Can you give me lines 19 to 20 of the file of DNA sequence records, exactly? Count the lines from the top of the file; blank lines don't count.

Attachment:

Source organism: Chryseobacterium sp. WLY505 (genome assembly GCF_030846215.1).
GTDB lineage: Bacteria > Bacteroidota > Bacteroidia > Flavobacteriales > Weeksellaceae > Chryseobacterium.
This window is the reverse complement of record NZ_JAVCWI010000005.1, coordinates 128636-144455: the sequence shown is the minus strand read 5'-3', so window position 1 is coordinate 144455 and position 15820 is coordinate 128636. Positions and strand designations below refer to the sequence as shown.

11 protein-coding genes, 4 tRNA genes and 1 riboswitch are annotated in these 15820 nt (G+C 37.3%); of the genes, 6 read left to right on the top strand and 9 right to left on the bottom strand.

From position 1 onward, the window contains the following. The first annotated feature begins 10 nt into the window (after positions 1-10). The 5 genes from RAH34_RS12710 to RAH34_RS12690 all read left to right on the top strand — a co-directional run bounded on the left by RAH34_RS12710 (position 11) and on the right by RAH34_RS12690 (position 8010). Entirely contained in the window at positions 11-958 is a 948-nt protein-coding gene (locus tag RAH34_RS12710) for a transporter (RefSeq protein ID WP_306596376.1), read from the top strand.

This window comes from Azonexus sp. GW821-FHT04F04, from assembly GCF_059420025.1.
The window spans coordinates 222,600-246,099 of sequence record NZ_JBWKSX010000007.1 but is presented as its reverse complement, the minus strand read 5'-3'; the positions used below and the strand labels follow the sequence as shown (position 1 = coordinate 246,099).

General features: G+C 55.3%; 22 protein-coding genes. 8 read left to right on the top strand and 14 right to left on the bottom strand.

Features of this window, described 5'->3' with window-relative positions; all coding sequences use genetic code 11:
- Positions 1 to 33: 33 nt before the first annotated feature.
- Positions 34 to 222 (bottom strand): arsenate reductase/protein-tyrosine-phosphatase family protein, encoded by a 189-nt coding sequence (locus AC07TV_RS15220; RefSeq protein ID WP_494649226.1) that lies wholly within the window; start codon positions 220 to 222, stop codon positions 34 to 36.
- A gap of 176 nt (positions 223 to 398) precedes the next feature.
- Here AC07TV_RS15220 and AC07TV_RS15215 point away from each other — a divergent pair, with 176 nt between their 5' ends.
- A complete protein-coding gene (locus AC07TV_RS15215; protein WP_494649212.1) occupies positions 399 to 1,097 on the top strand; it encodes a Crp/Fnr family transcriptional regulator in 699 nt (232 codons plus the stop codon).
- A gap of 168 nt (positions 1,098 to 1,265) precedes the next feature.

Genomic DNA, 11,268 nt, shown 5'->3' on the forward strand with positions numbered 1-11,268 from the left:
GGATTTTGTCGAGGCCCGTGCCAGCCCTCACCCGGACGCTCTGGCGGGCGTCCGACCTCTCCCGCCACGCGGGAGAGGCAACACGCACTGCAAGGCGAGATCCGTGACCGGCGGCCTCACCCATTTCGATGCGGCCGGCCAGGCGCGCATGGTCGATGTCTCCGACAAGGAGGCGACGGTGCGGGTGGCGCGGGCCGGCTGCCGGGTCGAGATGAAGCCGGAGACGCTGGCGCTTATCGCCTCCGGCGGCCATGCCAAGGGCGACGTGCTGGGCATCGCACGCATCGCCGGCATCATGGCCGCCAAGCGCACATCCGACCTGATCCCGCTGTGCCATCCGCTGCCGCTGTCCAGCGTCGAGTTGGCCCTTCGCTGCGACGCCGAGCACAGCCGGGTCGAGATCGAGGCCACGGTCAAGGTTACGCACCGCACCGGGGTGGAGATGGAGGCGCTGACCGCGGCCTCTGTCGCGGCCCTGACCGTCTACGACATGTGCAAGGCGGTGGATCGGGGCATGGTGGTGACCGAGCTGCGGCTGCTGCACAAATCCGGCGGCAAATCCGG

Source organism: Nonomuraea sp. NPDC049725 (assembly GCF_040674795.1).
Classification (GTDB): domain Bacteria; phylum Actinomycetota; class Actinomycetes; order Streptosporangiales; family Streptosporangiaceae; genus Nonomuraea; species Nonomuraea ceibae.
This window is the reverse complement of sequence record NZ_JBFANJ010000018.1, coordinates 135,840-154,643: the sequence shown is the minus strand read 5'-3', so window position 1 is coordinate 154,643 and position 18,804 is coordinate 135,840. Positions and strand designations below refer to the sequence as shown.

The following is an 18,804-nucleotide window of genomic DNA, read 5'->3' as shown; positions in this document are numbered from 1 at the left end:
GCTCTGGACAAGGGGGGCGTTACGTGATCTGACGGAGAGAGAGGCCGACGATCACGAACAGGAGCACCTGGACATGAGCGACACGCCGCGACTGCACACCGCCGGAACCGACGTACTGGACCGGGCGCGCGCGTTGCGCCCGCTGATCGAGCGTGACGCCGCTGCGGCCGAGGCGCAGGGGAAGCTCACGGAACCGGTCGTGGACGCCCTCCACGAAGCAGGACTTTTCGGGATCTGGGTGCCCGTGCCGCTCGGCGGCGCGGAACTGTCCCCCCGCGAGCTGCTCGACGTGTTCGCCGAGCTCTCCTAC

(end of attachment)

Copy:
Classification (GTDB): domain Bacteria; phylum Actinomycetota; class Actinomycetes; order Streptosporangiales; family Streptosporangiaceae; genus Nonomuraea; species Nonomuraea ceibae.
This window is the reverse complement of sequence record NZ_JBFANJ010000018.1, coordinates 135,840-154,643: the sequence shown is the minus strand read 5'-3', so window position 1 is coordinate 154,643 and position 18,804 is coordinate 135,840. Positions and strand designations below refer to the sequence as shown.